November 29, 2022

I hope that everyone enjoyed a wonderful Thanksgiving holiday.  Although we can certainly receive bad weather in October and November, I usually don’t consider winter’s formal arrival until after Thanksgiving.  Well, here we are and the lawns are a mottled green and white signifying that the winter season is officially upon us.  Which leads to the topic of school closures.

Closing school ranks near the top of decisions that superintendents don’t like to make.  I have been making those decisions for over a decade now and I have seldom made one where everyone was happy and in agreement.  I believe I have made good decisions the vast majority of the time, but I have also made some bad ones.  I have canceled school only to see a beautiful, sunny winter’s day unfold.  Then there have been times where I have not canceled school thinking things would be fine, only to see the roads and weather conditions turn nasty.  

There is a Minnesota axiom that states, “If you don’t like the weather, just wait a minute and it will surely change.”  That’s been my experience.  As Minnesota rural school districts typically cover many miles, the weather can vary greatly from one location in the district to another.  We have a lot of open country in this area and it doesn’t take much wind or snow to turn good weather into a ground blizzard.  

What goes into making a decision on closing or delaying school?  The safety of the students and staff is the first priority.  This sounds simple, but it is a little complicated.  Living in Minnesota, we seldom see perfect road conditions during the heart of winter.  It is likely that even during the best days, most of us encounter some degree of snow and ice on our daily commute.  There is always some degree of hazard.  If we waited for perfect roads, we would close school until April!  The cutoff comes somewhere between a normal winter snowfall and a point where things turn dangerous.  

What information goes into making the decision?  The first indicator is the forecast from the National Weather Service out of Grand Forks.  This is considered our best and most reliable source of weather information.  They are very good about sending out alerts and updates and I believe they are quite accurate most of the time.  The second indicator is tied to our partnership with Ottertail Coaches.  As our transportation provider, we place a lot of value on their feedback regarding road conditions.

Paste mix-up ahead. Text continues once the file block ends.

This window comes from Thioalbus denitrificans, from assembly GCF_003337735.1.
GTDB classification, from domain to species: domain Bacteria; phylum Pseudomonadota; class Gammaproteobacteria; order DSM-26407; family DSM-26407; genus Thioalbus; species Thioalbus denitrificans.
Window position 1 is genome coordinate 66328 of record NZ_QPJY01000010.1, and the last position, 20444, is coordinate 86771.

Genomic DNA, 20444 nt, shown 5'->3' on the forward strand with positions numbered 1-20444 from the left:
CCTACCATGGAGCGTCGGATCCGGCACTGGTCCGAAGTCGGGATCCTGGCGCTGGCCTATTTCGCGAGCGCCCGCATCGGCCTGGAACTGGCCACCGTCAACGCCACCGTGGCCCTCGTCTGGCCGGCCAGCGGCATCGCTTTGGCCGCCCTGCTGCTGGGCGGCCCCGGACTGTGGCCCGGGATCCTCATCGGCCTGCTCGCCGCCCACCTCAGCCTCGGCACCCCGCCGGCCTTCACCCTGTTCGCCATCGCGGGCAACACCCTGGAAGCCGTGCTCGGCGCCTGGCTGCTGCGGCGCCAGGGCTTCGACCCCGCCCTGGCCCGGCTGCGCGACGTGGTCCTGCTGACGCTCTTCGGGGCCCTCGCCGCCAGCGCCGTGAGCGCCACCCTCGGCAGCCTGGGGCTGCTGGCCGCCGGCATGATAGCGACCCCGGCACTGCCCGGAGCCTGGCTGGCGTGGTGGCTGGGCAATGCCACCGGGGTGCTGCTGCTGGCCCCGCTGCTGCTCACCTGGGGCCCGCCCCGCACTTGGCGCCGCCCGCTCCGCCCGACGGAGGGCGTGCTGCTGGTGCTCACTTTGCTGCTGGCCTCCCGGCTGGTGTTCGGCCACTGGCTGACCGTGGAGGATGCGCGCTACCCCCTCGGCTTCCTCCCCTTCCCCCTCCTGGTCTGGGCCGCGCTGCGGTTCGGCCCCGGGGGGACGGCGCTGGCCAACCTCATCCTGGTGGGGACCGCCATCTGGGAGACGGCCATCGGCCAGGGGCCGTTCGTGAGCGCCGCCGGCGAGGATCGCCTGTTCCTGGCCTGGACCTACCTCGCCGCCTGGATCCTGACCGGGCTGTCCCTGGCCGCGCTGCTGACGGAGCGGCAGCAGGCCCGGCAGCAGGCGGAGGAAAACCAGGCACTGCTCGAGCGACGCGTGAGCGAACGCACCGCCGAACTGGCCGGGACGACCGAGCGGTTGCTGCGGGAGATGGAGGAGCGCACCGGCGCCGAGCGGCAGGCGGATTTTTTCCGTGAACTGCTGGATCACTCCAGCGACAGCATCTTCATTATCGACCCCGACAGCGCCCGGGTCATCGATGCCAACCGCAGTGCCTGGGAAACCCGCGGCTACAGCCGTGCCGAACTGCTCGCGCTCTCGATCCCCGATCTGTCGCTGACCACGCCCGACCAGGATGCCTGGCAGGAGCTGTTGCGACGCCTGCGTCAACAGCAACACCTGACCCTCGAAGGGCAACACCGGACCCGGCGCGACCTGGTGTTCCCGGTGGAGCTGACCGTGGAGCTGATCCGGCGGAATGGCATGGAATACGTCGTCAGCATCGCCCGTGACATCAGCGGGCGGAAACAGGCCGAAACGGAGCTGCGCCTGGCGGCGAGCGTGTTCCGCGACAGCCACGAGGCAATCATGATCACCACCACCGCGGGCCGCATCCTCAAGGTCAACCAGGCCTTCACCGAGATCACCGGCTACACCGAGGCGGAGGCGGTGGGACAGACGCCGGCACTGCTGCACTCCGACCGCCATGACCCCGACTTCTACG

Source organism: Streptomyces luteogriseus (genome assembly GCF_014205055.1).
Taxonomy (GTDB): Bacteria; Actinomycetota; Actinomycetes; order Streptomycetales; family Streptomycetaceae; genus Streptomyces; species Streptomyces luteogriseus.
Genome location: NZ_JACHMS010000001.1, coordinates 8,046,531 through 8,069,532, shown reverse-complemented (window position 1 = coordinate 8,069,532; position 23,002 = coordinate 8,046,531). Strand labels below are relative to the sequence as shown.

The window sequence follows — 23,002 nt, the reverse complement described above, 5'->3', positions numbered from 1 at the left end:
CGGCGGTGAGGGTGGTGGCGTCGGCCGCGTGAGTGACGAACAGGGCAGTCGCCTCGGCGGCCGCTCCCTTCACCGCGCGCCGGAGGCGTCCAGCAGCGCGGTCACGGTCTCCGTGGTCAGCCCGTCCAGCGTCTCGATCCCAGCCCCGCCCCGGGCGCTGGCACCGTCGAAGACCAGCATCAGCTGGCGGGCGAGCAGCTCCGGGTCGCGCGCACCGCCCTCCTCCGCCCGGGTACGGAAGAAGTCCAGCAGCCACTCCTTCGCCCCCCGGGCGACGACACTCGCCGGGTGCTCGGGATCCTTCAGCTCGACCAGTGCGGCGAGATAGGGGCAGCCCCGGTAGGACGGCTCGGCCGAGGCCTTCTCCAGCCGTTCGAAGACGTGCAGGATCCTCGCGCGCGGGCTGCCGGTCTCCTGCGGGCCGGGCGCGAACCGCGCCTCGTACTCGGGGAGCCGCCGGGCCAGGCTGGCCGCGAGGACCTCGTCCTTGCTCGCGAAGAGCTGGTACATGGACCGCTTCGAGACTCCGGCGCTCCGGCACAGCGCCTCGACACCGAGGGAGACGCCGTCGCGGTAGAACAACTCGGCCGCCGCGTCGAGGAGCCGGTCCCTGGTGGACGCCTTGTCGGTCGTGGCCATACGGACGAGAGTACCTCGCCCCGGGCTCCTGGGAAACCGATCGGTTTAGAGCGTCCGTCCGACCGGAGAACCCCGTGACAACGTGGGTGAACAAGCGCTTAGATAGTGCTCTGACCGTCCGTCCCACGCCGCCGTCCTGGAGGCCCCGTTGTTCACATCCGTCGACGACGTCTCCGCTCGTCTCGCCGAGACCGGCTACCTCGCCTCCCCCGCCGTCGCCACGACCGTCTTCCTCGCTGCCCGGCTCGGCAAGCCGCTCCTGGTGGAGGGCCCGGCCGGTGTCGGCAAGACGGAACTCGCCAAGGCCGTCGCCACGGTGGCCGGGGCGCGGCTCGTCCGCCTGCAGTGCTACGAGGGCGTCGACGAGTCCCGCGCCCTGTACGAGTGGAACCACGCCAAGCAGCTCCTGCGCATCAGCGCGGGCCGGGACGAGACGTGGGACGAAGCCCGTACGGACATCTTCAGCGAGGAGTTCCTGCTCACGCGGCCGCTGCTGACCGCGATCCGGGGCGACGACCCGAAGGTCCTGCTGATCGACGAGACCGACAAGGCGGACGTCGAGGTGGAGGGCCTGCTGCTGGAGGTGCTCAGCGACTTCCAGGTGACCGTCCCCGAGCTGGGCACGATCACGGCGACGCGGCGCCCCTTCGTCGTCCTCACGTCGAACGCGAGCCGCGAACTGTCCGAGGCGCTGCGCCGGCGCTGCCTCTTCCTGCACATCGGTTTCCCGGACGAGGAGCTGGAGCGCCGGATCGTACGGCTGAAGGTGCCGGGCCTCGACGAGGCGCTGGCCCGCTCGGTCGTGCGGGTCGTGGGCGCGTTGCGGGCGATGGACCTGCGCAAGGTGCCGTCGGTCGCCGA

If I am certain weather conditions will be unsafe for travel, a decision will be made during the evening preceding the storm event as a courtesy to our families and staff.  If the forecast is less sure, then the most accurate information is afforded by waiting until the morning to make the call.  

Mike Clark, from Ottertail Coaches, sends drivers out early in the morning on days when poor winter driving conditions may be present.  Those drivers then provide Mike with first hand information.  Mike and I typically talk between 5-5:30 a.m., with a goal of making a decision no later than 5:30 a.m. 

Once a decision is made that alters our normal schedule – a delay or school closure – a series of notifications go out immediately based on contact information families and staff have provided to the school.  I also notify various television and radio stations including:  KVLY, KXJB, WCCO, KBRF, KFGO, 98.7, 1070 and BOB95FM, KVRR, WDAY, KSTP and KSAX.

School closures will never be one of my favorite responsibilities of the job.  Despite my best efforts at gathering information and making a good decision, I won’t always be right.  As a parent, you have the ability to keep your child home if you think weather conditions are unsafe.  I completely understand and respect your decision.  With that, I am hoping that we can enjoy the beauty of a Minnesota winter and be blessed with good winter driving conditions.